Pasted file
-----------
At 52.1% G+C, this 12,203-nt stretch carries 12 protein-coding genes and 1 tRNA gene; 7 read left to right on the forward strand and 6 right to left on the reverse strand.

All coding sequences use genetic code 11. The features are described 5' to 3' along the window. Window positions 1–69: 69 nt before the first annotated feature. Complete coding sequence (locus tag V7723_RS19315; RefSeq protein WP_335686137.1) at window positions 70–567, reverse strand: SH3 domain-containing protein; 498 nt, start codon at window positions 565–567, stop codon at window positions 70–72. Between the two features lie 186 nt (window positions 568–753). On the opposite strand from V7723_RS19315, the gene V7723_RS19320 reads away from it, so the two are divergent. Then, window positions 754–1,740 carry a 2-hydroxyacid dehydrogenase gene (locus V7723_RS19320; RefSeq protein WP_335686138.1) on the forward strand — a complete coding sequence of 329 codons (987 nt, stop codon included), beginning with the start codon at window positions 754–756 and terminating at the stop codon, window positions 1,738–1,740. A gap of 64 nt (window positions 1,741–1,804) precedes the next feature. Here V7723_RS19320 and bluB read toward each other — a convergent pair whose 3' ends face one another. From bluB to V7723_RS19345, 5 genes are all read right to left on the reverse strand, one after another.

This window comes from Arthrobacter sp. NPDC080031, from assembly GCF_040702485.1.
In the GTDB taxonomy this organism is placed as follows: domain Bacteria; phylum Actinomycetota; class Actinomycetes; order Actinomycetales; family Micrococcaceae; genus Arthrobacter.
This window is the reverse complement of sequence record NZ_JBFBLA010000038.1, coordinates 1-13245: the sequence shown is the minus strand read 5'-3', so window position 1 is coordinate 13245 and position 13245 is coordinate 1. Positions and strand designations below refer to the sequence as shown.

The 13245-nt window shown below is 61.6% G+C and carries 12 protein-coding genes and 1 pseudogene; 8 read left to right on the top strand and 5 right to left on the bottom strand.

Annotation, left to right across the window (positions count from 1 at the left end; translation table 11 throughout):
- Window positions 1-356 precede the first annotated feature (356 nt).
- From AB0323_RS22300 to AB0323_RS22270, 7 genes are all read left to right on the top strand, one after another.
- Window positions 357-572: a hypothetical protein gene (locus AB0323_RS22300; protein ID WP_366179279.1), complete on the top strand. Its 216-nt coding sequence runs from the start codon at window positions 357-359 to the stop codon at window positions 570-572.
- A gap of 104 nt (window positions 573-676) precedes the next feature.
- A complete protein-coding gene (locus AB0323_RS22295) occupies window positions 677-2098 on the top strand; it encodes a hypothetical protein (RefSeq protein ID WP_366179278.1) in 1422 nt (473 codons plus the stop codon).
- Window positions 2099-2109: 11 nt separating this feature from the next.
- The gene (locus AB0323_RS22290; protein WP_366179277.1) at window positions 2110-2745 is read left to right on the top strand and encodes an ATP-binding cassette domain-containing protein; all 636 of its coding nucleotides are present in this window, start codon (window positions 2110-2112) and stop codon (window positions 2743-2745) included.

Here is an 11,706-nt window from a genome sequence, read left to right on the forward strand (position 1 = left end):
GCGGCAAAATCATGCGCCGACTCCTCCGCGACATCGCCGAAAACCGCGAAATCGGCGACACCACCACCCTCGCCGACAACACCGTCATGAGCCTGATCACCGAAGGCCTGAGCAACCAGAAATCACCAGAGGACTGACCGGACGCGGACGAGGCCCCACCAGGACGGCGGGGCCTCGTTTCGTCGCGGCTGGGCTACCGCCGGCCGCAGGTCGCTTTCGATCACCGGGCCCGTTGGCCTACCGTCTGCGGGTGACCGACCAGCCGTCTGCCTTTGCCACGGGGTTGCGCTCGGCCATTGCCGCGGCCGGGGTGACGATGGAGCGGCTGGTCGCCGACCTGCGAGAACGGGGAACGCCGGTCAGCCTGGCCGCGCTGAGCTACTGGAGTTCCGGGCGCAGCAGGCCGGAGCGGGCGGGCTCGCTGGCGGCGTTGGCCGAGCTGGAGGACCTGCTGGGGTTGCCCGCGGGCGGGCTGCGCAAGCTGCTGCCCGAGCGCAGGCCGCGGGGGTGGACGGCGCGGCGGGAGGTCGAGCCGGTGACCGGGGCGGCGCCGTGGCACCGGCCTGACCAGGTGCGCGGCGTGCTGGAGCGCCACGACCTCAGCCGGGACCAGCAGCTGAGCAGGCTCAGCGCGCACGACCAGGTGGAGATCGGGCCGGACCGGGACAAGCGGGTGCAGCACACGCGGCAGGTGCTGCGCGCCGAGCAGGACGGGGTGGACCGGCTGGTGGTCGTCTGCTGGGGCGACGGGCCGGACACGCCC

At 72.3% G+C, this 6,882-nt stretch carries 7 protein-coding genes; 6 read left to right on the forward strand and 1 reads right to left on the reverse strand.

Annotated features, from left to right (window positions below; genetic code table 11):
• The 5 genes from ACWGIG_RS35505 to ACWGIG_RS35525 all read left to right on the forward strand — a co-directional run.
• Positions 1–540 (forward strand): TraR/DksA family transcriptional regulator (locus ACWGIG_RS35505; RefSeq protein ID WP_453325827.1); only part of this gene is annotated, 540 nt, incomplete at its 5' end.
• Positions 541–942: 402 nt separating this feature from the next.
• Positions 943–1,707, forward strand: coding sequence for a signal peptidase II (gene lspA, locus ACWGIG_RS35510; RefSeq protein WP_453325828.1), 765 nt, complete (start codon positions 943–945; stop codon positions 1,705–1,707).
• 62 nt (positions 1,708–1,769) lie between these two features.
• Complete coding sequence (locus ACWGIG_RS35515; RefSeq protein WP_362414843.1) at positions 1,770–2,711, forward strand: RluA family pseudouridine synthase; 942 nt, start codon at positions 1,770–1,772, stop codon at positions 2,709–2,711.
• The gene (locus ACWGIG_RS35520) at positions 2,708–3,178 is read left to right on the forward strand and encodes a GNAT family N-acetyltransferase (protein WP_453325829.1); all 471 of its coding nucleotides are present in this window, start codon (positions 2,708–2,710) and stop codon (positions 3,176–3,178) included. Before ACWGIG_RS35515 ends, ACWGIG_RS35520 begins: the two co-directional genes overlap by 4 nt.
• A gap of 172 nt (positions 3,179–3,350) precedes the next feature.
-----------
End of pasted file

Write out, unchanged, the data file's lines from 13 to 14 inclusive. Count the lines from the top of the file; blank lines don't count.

- Window positions 2099-2109: 11 nt separating this feature from the next.
- The gene (locus AB0323_RS22290; protein WP_366179277.1) at window positions 2110-2745 is read left to right on the top strand and encodes an ATP-binding cassette domain-containing protein; all 636 of its coding nucleotides are present in this window, start codon (window positions 2110-2112) and stop codon (window positions 2743-2745) included.